We all have limiting beliefs. I’m not good enough. I’m ugly. I’m worthless. I can’t do it. I’ll never be successful. Unfortunately, these thoughts often originate in our childhood. Typically, this is not something that is done by our parents/caregivers on purpose. It is quite easily done, though. Did anyone grow up with parents who constantly argued about money, or said things like, “We don’t have enough for that.” How about parents who talked about how much they hated how they looked and scrutinized every stretch mark? We don’t do these things to mess up our kids. We just do them without thinking. But we need to think about making a habit out of speaking more positively, because little ears are listening.
The power of the subconscious mind
Your adult brain is more powerful than you think. And the developing brain of a child? It is so jam-packed with potential. It is learning things every second of the day. Here is more insight into the subconscious mind and how it is affected by limiting beliefs.
Discovering the limiting belief is half the battle and the hardest part of the work. Once you’ve acknowledged it you can challenge that belief with questions. (Alison Wilson)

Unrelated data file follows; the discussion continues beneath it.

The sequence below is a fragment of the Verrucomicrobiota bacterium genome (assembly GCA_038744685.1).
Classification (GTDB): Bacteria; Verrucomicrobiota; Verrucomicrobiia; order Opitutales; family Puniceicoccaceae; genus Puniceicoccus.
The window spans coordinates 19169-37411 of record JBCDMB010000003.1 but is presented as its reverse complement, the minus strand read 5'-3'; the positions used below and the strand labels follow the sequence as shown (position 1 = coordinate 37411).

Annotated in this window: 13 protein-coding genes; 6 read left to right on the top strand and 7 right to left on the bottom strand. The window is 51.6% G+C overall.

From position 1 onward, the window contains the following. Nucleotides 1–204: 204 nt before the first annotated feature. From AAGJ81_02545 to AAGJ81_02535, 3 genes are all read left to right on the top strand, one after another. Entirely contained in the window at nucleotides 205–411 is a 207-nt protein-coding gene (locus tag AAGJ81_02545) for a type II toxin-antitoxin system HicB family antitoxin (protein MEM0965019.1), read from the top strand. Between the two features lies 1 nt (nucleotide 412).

Once you figure out the ways in which you are limiting your child or children’s beliefs, ask yourself how you can change it. Then, make positivity a habit! Practice makes perfect but if you make the commitment every day to speak positively to your children, these messages can and will stick.
This is not always an easy change to make. It has taken me time to train my brain to say these things instead of instinctively reacting in a negative way. I talk about this in one of my past posts. It helps not only you but the person you are saying the positive things to!
I tell my children awesome things every day. I tell them they are amazing. That I’m proud that they tried. That they’re brave. That I love them. That they can do it. That they are strong. I do this so often, that they have started to say these things about themselves! YES. This stuff works, friends. They say things like, “Mommy loves me,” “I’m strong,” “This looks hard but I can do it,” etc, on a daily basis. I have rarely been more proud as a parent.
Here are some more thoughts on raising happy kiddos. What limiting beliefs hold you back? Can you identify any speech/action patterns that might be bleeding over into the way your children think? What can you do instead?
BONUS: My kids being “strong.”